The constant shift in a sense of identity set against the endless fluctuation of people and narratives are the conditions in which artist Andrés Pereira Paz likes to operate. His works examine the role that pre-Hispanic and postcolonial arts and crafts play in the construction of cultural identity. Appropriating Andean imagery he explores how the collective and individual can both support and undermine one another in this process.
We live in a world with an extraordinary amount of diverse data yet not all data is created or perceived in the same way. We find real-time data, historical data, scientific data, digital data, memory data, the list goes on.
Without trying to analyze the consequences and complexities of Brexit, we have asked some Spanish people who run businesses related to art and design in London to tell us how Brexit is affecting them in their work.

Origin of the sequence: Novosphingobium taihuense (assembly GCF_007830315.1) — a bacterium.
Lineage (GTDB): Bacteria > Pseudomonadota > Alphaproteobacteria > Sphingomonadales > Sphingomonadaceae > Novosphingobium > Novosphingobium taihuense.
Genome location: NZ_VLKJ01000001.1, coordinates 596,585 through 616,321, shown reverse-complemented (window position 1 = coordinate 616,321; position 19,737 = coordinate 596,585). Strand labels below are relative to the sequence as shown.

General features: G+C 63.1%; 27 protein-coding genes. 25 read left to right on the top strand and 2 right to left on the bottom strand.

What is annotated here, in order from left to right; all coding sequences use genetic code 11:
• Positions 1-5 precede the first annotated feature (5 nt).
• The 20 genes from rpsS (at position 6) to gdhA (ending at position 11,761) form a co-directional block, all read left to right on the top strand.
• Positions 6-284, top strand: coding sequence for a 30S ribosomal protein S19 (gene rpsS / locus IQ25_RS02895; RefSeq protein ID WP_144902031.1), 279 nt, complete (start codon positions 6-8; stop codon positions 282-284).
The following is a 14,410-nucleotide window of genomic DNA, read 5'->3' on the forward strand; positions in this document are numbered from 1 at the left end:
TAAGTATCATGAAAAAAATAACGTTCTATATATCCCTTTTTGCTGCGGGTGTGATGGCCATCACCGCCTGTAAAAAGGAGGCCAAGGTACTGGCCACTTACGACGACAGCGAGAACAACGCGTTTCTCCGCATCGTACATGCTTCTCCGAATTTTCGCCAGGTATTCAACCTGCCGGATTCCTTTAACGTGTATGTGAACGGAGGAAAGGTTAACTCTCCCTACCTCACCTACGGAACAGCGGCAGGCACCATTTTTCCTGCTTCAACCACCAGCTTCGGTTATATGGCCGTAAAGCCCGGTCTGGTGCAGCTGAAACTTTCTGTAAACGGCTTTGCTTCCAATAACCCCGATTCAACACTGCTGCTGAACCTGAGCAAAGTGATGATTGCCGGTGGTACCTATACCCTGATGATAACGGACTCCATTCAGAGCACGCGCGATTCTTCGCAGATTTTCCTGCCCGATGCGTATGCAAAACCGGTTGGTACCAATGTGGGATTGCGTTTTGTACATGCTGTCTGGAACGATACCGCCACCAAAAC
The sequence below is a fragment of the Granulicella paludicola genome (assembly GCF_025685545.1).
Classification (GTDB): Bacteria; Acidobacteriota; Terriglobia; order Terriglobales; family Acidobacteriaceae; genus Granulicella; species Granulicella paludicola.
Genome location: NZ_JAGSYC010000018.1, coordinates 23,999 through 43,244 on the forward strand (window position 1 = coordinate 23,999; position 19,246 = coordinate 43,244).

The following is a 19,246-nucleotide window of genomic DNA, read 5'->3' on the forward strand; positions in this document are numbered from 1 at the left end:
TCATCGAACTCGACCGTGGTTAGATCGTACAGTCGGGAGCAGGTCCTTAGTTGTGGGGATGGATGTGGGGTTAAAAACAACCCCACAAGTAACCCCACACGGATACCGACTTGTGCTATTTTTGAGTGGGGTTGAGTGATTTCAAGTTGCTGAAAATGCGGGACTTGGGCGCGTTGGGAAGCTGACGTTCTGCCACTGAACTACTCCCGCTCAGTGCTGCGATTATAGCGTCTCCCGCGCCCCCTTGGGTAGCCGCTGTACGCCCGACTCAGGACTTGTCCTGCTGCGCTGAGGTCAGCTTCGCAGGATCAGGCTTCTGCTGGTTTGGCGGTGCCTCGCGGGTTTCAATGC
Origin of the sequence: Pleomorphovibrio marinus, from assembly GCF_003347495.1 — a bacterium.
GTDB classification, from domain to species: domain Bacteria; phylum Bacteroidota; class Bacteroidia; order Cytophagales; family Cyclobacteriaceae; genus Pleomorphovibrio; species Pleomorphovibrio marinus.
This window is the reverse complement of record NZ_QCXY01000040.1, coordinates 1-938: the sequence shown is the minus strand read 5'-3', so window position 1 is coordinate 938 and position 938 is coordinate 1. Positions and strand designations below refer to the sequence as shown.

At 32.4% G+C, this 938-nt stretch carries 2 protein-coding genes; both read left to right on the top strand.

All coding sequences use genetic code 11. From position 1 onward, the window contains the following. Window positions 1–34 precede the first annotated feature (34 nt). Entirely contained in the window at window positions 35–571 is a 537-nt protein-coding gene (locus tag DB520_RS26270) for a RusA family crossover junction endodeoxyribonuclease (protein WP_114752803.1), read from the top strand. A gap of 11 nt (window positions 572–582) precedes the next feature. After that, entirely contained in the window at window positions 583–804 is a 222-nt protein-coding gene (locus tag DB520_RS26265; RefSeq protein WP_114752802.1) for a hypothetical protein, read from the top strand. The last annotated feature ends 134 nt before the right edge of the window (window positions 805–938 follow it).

Nothing can curb the innate ability that somebody like Óscar (Léon, 1975) has for generating new ideas. For him, not only spaces which are expressly dedicated to art but also those which populate our daily lives, like supermarkets and city street vendors, provide an unstoppable source of inspiration.
Spanish designer Oscar Diaz designs PIXO, a tablet mount to attach your tablet to your computer and use it as a second display. It has been specifically designed to be compatible with many different brands of tablets and computers. Last 6th of April he has launched a crowdfunding campaign to cope the production of this new product and have it ready for shipping for November 2016.
When you think about the Koldo Camacho’s story, you have to imagine a path that was always leading towards design. A native of Donosti-San Sebastian, his work has led him to live and work in Madrid, the south of France and London; he has put on exhibitions in Milan’s design show and, more recently, at London Design week.